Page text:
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Taking hidden variables to mean an underlying dynamics characterised by some hidden variable $\lambda$, which characterises a definite state of a system at any given time, whilst reproducing the statistical predictions of a quantum mechanics. Since such a model is, by construction, classical does that necessarily mean problems that are soluble by a quantum computer in polynomial time would, in practice, have a large complexity should Hidden-Variables be true as it cannot take advantage of superposition and interference? For example should a large scale quantum computer be developed, tasked, using Shor's algorithm, with factorising large primes actually find the problem as difficult as a classical computer?

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  • $\begingroup$ If QM is correct, then if there are hidden variables, the hidden variable theory has to be non-local. All the weirdness of QM will still be there, regardless of the hidden variables, because QM will remain unmodified. Now, if QM is inaccurate, then the story will be different. $\endgroup$ – user126422 May 9 '17 at 12:37
  • $\begingroup$ I agree that a valid hidden variable theory would have to reproduce the observed quantum weirdness. But, take for example n entangled Qubits this corresponds to a state characterised by 2^n complex numbers, surely an algorithm designed to take advantage of interference due to superposition, would in practice have on the order 2^n more calculations to do if in actuality hidden variables were specifying a single state for the Qbits? $\endgroup$ – HiddenVariable May 9 '17 at 15:51
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It depends what you define as a computation. It will certainly not work as Turing machine (or a modern computer), because a Turing machine is local, in the same way that a cellular automata. If you define a cellular automaton with nonlocal rules, then it will be much faster than a turing machine, in the sense that many NP problems will become polynomial in time. I do not think the speed up is specific to QM, but to many other non-local rules too.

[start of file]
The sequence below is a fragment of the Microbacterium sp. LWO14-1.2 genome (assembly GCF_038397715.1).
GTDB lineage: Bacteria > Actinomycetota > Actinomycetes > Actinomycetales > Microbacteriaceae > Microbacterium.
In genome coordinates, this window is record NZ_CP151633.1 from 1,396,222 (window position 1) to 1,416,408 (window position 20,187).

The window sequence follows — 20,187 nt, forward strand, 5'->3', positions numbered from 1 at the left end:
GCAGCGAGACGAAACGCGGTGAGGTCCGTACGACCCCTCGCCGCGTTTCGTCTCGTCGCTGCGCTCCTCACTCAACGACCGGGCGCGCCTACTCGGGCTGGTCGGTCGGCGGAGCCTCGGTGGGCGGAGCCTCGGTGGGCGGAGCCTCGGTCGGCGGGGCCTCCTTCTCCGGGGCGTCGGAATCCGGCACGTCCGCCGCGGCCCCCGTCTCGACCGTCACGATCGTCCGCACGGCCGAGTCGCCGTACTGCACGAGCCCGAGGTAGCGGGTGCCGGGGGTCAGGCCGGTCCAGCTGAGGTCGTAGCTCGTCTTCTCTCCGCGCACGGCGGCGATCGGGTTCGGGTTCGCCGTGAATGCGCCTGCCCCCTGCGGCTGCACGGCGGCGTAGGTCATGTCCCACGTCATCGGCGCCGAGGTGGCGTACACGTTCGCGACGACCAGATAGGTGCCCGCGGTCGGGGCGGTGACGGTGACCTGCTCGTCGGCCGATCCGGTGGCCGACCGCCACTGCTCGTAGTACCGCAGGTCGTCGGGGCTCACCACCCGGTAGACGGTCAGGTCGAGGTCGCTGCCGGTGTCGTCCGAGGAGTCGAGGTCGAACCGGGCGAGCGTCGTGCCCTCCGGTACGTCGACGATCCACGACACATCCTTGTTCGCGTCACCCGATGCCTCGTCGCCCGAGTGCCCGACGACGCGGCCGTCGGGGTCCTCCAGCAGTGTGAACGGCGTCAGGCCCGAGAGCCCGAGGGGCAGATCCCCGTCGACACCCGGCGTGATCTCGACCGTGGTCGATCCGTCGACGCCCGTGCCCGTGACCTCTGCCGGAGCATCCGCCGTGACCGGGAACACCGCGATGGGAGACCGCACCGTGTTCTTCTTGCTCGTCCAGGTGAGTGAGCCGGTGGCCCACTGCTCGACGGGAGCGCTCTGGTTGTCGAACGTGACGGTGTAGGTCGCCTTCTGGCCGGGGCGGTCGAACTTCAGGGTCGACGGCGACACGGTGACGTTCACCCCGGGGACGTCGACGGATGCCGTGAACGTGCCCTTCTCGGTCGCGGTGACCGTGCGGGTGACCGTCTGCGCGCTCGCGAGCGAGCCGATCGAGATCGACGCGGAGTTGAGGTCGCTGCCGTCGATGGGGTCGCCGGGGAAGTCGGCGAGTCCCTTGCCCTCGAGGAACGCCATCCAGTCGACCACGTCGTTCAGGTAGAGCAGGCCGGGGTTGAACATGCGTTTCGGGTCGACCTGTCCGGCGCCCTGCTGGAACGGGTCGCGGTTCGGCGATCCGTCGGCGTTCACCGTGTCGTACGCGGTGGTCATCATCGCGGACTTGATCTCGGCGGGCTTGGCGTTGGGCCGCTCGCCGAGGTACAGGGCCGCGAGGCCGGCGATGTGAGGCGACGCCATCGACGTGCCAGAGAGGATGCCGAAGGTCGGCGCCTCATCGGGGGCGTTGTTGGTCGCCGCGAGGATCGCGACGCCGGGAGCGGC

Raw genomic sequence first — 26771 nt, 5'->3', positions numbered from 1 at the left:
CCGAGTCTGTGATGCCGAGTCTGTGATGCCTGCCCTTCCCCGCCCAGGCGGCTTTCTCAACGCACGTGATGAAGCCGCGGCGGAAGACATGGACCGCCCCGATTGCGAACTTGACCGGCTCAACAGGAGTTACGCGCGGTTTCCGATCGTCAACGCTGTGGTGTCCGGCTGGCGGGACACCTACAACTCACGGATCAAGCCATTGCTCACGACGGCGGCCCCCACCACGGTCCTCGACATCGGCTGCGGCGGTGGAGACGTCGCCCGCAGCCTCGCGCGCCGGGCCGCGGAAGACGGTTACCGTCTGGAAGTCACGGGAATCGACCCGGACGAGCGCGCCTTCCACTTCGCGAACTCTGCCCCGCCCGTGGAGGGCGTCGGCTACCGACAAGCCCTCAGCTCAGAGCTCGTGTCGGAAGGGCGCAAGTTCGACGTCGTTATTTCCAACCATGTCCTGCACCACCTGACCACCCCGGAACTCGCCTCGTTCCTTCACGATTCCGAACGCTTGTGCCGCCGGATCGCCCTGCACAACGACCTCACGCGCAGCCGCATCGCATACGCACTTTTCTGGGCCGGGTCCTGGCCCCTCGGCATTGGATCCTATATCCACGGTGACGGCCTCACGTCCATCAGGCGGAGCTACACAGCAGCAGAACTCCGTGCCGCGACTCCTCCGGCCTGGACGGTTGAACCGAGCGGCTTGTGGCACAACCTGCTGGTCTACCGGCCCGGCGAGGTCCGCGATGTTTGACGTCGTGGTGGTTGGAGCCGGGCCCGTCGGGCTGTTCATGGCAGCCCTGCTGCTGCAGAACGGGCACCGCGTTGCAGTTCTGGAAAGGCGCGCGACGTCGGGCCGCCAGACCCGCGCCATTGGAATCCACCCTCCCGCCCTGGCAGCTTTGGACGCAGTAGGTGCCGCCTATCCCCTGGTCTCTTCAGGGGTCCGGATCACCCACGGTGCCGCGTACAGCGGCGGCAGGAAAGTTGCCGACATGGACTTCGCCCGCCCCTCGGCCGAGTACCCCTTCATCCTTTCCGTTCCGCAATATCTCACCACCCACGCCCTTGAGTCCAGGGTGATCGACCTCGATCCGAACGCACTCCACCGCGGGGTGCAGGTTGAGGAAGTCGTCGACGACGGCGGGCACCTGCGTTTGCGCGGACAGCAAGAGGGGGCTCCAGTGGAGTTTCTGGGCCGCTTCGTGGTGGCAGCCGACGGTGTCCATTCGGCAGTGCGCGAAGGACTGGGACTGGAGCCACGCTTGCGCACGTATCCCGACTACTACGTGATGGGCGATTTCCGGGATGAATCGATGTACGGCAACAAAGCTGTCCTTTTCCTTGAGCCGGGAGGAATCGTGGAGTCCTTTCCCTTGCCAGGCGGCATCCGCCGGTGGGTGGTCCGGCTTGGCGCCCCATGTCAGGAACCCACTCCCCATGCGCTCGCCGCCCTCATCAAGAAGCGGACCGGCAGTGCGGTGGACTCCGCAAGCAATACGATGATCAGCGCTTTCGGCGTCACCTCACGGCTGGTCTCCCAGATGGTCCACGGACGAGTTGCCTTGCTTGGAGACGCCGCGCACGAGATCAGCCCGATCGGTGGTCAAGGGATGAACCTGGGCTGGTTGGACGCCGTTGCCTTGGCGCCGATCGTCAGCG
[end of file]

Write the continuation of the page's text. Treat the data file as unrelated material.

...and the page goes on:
For instance, you can define quantum cellular automata that do have an exponential speed up. But even if they claim to have local rules, the computation is nonlocal: because of the conservation of the total probability for each time step, information of the global array spread out over generally nonlocal distances must be conveyed for each time step to each local site via the normalization procedure (see here).

I do not have knowledge of non-local cellular automata that could have more power than a Turing machine (not just a speedup), but I would not be surprised if somebody finds one (well, perhaps there is some theorem that does not allow it). Other extensions of Turing machines, local but that can run on ordinal time do have super Turing power.

I wonder if a cellular automata based on Newtonian mechanics could result in exponential speedups due to the fact that Newtonian mechanics is nonlocal (my guess is no, but I hope somebody here knows better).

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